Glasgow Art Exhibition To Tell Mental Health Stories Which Are Too Difficult To Tell Verbally

Posted by See Me, 20 May 2019

A GLASGOW art exhibition will tell stories to help break down the stigma people struggling with their mental health feel about themselves.

The exhibit features photography, painting and sculptures from a number of artists, aiming to change the way people think about mental health.

Our champion Sean McGugan is putting on the All, Entire, Whole event as part of this year’s Scottish Mental Health Arts Festival.

The exhibition will run from May 22nd at the New Glasgow Society, featuring artists Sekai Machache, Andrew Henderson, Lesley Antrobus, Siobhan McLaughlin, Martha Ritchie, Jamie Lee Love.

Research released by See Me earlier this year found that only 42% of people in Scotland feel comfortable speaking to their friends and family about mental health and a quarter of Scots don’t feel they could speak to those closest to them if they experienced a mental health problem.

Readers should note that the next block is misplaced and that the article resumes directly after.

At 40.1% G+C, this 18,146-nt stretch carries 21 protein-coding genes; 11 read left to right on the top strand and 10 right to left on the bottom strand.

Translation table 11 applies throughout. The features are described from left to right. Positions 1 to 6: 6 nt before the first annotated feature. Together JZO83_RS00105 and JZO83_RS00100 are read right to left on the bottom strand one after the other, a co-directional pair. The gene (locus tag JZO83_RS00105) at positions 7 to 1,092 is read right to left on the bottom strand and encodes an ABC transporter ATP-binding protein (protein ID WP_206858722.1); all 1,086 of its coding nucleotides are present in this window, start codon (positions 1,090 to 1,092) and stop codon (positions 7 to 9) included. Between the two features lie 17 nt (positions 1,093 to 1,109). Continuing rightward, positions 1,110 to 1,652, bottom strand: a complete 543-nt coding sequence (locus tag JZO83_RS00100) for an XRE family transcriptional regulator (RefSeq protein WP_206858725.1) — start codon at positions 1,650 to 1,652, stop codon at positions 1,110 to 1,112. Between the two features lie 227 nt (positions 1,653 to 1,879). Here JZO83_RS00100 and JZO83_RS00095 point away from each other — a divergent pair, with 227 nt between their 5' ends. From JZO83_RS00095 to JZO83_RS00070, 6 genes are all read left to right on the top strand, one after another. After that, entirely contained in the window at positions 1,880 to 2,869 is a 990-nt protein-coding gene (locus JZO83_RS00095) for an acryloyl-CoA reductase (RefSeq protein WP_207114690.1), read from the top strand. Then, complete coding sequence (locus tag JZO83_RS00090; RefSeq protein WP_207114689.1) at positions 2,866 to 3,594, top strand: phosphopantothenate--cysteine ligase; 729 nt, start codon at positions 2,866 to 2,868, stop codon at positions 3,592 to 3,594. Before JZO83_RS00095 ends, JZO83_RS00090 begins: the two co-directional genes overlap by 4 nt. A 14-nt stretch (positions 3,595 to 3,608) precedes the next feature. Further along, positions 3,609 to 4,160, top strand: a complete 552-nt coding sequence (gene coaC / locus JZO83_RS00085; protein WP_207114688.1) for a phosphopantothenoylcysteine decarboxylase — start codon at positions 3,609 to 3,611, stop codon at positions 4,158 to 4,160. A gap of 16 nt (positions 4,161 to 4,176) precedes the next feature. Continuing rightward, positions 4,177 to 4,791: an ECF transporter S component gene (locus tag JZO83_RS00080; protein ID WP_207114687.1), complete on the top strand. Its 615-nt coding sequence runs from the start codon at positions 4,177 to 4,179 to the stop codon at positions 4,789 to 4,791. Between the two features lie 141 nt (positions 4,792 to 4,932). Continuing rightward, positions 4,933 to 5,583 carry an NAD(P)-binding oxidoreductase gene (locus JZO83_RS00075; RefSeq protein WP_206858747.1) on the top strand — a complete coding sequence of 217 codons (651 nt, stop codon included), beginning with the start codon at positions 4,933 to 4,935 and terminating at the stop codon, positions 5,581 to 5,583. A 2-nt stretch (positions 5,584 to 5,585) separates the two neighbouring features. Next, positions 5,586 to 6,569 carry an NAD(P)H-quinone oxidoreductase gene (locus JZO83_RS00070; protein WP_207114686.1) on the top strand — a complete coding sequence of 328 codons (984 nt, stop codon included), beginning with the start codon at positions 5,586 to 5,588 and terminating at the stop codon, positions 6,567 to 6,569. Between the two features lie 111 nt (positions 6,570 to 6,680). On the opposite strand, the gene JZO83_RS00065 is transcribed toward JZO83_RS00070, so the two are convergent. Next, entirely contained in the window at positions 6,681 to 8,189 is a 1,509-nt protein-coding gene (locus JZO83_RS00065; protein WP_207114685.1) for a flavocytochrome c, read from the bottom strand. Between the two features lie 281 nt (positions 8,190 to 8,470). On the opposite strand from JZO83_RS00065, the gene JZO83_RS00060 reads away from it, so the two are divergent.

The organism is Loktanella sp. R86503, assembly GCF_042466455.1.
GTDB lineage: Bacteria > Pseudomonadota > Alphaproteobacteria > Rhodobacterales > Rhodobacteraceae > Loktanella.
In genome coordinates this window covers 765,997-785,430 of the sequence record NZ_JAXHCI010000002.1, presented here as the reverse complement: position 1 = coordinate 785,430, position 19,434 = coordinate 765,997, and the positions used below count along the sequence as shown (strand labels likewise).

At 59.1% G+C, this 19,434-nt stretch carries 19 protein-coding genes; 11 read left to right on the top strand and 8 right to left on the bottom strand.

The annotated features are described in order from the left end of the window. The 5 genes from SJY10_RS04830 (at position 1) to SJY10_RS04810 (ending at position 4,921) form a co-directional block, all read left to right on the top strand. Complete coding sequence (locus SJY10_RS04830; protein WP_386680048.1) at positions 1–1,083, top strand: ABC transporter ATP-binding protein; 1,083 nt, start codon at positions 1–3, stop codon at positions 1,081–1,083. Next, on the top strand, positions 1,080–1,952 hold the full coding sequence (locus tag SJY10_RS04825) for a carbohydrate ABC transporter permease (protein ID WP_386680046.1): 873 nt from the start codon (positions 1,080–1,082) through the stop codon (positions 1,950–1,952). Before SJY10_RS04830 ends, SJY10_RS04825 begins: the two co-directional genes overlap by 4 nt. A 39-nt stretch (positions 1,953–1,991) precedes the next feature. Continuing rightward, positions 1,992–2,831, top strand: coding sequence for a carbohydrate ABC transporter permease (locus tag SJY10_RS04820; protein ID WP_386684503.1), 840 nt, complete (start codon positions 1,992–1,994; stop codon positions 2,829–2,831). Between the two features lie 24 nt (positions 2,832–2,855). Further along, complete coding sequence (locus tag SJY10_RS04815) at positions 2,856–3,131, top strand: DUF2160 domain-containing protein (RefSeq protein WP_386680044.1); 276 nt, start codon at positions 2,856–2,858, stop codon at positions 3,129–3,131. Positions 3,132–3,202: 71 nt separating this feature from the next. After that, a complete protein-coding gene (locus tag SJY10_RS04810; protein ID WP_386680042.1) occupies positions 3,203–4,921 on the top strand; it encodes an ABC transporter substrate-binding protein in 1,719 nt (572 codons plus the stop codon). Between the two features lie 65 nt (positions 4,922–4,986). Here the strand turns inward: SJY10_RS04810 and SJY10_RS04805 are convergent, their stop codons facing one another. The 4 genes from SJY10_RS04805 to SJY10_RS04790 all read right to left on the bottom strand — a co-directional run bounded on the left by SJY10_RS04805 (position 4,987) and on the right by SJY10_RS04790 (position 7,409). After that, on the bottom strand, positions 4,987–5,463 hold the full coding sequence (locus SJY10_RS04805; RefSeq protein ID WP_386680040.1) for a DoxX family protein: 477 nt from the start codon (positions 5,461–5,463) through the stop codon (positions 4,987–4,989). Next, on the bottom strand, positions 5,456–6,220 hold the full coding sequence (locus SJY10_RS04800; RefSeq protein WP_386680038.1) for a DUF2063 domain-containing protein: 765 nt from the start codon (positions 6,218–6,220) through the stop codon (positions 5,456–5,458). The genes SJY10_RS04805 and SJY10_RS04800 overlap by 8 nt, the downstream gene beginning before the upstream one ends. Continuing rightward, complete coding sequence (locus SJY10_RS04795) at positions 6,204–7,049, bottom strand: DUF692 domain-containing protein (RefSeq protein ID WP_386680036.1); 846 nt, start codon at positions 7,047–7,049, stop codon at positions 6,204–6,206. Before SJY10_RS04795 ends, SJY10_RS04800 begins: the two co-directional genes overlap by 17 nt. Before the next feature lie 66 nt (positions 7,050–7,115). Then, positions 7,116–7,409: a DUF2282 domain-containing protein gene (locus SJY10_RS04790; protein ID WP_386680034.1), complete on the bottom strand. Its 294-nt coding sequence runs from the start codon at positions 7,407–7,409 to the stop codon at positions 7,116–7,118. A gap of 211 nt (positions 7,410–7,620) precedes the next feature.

Sean, from Glasgow, 29, said that art is one of the best ways of overcoming this stigma. He said: “Art gives us new literacies to communicate and tell stories that we may find too difficult to tell verbally. 

“I think the most difficult stigma to overcome is self-stigma and self-realisation, but art can create a connection to something that breaks this down and gives us an opportunity to tell difficult stories. It empowers. 

“The exhibition aims to enable visitors to understand themselves and others.

“The artists involved have a range of lived experiences with mental health and just hearing their stories, alongside their work, has been a really positive experience for me. 

“That’s why I'm excited that some of the artists have agreed to be present during the exhibition in order to start conversations with our visitors.”

Toni Groundwater, See Me social movement manager, said: “Creative work like All, Entire, Whole helps to tackle stigma by opening mental health up to a new audience.

“Speaking about your own mental health can be incredibly difficult. The arts are important in enabling people to express themselves and share their experiences, in a way that works for them.

“SMHAF inspires and empowers people to use their skills to challenge the stigma around mental health.”

You can find out more at

Check out the artwork from the artists below.

Andrew Henderson

Siobhan McLaughlin

Lesley Antrobus

Martha Ritchie

Jamie-Lee Love

Sekai Machache